For Germany’s Financial Times Deutschland, Peter Ehrlich writes in part:

SEOUL: In times of peace, thankfully, there’s no need for historic battles like those of Trafalgar or Waterloo to change the balance of power in the world. These days, change happens little by little, day by day - only becoming noticeable at meetings like the G20 Summit in Seoul. What we witnessed was the end of American global dominance. The “American Century” is over.

At least since the First World War, the United States has been the most significant power both militarily and economically. Twenty years ago after the collapse of the Soviet bloc, it became the only remaining “superpower.” When then U.S. President George H.W. Bush spoke of a “new world order,” he was thinking of a Pax Americana. But from then on, it was all downhill.

Militarily, the U.S. still dominates, but today, even America can no longer afford to go it alone as it did in Iraq. Economically, it is still by far the most significant nation, but the fate of the global economy now lies in Europe and China. Barack Obama, who in contrast to Bush Jr. advocated a multilateral world order, now must bitterly experience what that means in practice. Once staunch allies like Germany now openly criticize the monetary policy of the U.S. Federal Reserve.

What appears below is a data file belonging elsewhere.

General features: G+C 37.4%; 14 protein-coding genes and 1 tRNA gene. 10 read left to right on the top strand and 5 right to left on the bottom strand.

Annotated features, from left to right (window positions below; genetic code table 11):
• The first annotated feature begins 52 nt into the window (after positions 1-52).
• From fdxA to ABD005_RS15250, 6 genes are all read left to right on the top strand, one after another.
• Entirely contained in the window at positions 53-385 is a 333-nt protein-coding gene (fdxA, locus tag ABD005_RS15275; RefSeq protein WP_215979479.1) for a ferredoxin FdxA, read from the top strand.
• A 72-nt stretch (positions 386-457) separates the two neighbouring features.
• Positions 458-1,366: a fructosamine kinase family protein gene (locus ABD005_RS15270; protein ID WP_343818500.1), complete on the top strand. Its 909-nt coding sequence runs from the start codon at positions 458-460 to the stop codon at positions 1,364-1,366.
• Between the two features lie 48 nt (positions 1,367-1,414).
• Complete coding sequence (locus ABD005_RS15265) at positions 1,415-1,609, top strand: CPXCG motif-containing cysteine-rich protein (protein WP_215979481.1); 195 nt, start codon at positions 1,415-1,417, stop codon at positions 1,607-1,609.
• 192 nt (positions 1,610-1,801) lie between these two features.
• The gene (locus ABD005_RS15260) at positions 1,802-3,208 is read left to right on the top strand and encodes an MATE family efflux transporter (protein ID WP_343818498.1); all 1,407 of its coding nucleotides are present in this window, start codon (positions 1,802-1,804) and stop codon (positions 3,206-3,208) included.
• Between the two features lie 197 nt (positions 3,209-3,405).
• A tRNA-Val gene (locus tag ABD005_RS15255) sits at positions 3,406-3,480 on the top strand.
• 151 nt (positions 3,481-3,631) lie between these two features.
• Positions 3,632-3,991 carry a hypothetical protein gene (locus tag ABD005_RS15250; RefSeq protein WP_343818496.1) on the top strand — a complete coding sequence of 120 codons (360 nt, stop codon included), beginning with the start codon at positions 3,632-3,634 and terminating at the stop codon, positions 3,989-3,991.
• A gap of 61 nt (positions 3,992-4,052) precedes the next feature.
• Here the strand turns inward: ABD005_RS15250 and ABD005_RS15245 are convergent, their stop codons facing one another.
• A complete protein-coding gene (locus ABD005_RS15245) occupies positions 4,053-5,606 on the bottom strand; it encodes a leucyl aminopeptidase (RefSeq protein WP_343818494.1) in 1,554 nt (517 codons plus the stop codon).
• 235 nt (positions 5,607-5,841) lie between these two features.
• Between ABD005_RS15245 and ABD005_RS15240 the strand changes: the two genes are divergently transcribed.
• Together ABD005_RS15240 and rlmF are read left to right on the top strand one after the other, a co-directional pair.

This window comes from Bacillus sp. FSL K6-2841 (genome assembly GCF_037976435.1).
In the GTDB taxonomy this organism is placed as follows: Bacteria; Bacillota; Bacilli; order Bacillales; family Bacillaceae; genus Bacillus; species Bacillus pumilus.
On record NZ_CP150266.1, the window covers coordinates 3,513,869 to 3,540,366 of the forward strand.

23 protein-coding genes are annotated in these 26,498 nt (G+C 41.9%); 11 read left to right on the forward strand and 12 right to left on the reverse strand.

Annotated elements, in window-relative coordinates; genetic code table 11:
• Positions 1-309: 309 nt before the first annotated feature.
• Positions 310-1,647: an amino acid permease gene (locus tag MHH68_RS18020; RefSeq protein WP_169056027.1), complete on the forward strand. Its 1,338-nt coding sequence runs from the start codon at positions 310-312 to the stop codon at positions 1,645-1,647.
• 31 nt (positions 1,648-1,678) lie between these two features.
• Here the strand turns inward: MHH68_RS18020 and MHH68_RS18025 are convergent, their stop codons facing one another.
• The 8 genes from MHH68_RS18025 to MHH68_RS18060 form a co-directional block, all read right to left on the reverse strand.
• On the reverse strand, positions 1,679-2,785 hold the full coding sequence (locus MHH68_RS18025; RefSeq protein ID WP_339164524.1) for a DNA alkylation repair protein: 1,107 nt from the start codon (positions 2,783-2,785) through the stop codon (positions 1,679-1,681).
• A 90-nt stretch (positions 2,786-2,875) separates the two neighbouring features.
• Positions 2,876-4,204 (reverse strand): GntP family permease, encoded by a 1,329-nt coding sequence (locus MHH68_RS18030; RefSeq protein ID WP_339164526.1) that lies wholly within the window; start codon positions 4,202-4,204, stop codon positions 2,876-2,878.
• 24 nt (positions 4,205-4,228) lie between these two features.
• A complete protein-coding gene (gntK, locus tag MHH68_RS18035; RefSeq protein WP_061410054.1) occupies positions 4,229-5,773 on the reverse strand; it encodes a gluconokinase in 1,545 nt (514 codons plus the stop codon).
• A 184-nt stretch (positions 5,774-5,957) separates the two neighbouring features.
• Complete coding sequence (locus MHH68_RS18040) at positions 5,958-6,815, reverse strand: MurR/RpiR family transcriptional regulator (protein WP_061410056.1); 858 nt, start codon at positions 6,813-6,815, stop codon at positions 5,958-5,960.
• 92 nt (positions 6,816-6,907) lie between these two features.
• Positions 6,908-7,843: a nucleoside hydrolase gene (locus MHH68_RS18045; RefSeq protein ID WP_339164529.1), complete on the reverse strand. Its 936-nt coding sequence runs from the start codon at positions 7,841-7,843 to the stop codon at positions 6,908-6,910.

READ ON AT WORLDMEETS.US, your most trusted translator and aggregator of foreign news and views about our nation.


The Moderate Voice

Despite new female faces in Congress, numbers in decline

November 10, 2010 · Posted in The Capitol · Comment 

Washington (CNN) - Ask Republican Rep.-elect Nan Hayworth how important it is to have women in congressional leadership roles, and she answers that gender shouldn’t matter much.

“The overwhelming consideration to someone like me is merit,” Hayworth insisted.
FULL STORY


CNN Political Ticker

Why Are We Not Surprised … Barack Hussein Obama … Bows in India then Acknowledges Decline of US Dominance

November 9, 2010 · Posted in The Capitol · Comment 

If it is Barack Obama, he is in a foreign country and he is among world leaders, what else can we expect but for him to bow.

President Barack O”bow”MA strikes again …